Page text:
The financial world in 2084
The financial world in 2084/Adv.Ido Kosover
In his well-known book “Nineteen Eighty-Four”, also published as “1984”, George Orwell (pseudonym) did well to create a fascinating story, on a vision of the future. Orwell “predicted” 35 years ahead of 1949 and described how the residents of the totalitarian state, “Oceania”, lived under the watchful eye of “the big brother”.
In every room, there was a “Telescreen” – a screen that documented every moment of every day, 24/7. The big brother saw everything and knew everything. Oceania residents were even forced to use a new language, called “newspeak” – a language that its content and limits were set by the governing party (through the big brother) in order to limit the vocabulary of Oceania’s residents and in that way to limit and control their minds.
The careful reader can slowly notice the forming cracks in the absolute rule of the big brother. A room corner in which one can avoid the telescreen’s eye, the constant attempts of the party’s representatives to rewrite history while other party members are straying out of the way or when “problematic” news keeps reappearing.
The book is relevant to the financial world today, and in fact – expresses the constant conflict between the ruler’s aspiration to control, and the individual’s longing to thrive while preserving its privacy.
The Fintech industry is developing at a dramatic pace.
These days, we are predicting a collision between the new financial world and the old one. The fintech industry is developing at a dramatic pace, providing more and more efficient alternatives to traditional financial institutions.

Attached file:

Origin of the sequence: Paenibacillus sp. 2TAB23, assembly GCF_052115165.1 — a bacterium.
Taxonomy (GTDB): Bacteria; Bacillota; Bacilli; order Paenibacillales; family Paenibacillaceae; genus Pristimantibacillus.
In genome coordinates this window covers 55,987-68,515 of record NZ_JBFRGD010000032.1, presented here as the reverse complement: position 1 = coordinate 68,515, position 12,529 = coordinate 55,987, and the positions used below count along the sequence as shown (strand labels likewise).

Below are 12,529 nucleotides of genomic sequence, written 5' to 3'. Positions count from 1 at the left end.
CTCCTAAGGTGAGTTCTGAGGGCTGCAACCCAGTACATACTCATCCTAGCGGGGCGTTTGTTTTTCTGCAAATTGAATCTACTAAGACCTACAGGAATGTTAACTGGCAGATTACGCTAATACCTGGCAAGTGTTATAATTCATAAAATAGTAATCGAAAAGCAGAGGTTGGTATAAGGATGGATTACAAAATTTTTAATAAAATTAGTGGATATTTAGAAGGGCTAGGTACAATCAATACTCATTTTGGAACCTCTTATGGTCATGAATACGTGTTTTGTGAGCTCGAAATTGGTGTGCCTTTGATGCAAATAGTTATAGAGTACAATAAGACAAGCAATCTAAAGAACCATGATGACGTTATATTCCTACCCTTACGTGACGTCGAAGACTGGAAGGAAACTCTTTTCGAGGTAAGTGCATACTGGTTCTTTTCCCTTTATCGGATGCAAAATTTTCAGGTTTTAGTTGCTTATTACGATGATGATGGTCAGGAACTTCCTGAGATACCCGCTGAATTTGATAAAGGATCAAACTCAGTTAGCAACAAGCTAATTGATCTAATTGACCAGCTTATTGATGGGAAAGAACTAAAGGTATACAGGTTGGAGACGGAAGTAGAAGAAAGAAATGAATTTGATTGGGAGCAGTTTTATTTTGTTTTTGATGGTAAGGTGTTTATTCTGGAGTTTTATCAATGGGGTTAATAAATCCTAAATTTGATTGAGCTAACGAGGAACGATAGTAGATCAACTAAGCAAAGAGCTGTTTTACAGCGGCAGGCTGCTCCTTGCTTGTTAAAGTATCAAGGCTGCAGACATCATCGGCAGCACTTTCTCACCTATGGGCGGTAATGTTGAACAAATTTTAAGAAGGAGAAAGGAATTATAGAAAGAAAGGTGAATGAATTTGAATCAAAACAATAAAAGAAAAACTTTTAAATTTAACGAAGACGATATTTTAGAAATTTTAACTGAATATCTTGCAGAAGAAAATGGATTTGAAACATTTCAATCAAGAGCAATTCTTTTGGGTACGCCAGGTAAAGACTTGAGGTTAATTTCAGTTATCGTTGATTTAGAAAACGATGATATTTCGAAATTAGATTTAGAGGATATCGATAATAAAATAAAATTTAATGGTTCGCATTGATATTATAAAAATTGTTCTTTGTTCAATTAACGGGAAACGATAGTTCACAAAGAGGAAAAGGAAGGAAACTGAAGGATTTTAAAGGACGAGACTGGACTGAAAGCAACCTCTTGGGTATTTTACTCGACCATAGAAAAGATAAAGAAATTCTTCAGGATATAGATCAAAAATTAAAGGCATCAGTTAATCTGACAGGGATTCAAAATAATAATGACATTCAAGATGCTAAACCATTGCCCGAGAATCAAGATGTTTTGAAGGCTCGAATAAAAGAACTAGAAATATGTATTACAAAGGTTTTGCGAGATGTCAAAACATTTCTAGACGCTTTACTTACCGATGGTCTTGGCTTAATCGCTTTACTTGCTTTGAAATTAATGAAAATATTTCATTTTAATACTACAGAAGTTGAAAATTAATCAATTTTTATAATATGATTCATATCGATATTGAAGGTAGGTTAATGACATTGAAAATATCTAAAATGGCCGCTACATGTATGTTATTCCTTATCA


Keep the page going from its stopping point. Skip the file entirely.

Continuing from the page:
This industry, and first and foremost the digital currencies, is having the regulators around the world working overtime. In a never-ending cat and mouse game, governmental authorities and traditional banks are trying to monitor, and even fence, this new financial activity while attempting to trace its origins.
Over the past 10 years, we can witness some dramatic regulatory intervention and enforcement proceedings, in order to monitor any “unconventional” financial activity, such as the American FATCA law, the OECD’s CRS (Common reporting standard), limitations on the use of cash, enforcement steps that were made toward some banks that supplied to their customers “discrete” services for decades, etc.
Every such action introduces new monitoring methods in the name of “Compliance” (which sounds slightly ironic, put in the context of Orwell’s book).
New challenges in the Fintech Industry.
On the other hand, the developers, investors and customers of the Fintech industry are stubbornly fighting for their right to operate privately and independently of the traditional financial system, without being subordinated to its unnecessary costs.
Blockchain Industry challenge.
So far, each country deals differently with the new dilemmas that stimulates the financial world’s collision. On the one hand, one can point to China (controlled by the communist party), which was the first to enact a law, whereby any activity related to the blockchain industry must be monitored by the state institutions and get their approval; or the state of New York, that is known for its restricting mandatory licensing process (Bit license).
On the other hand, countries such as Switzerland and Malta allow the market to operate more freely, in both business and technological advancement.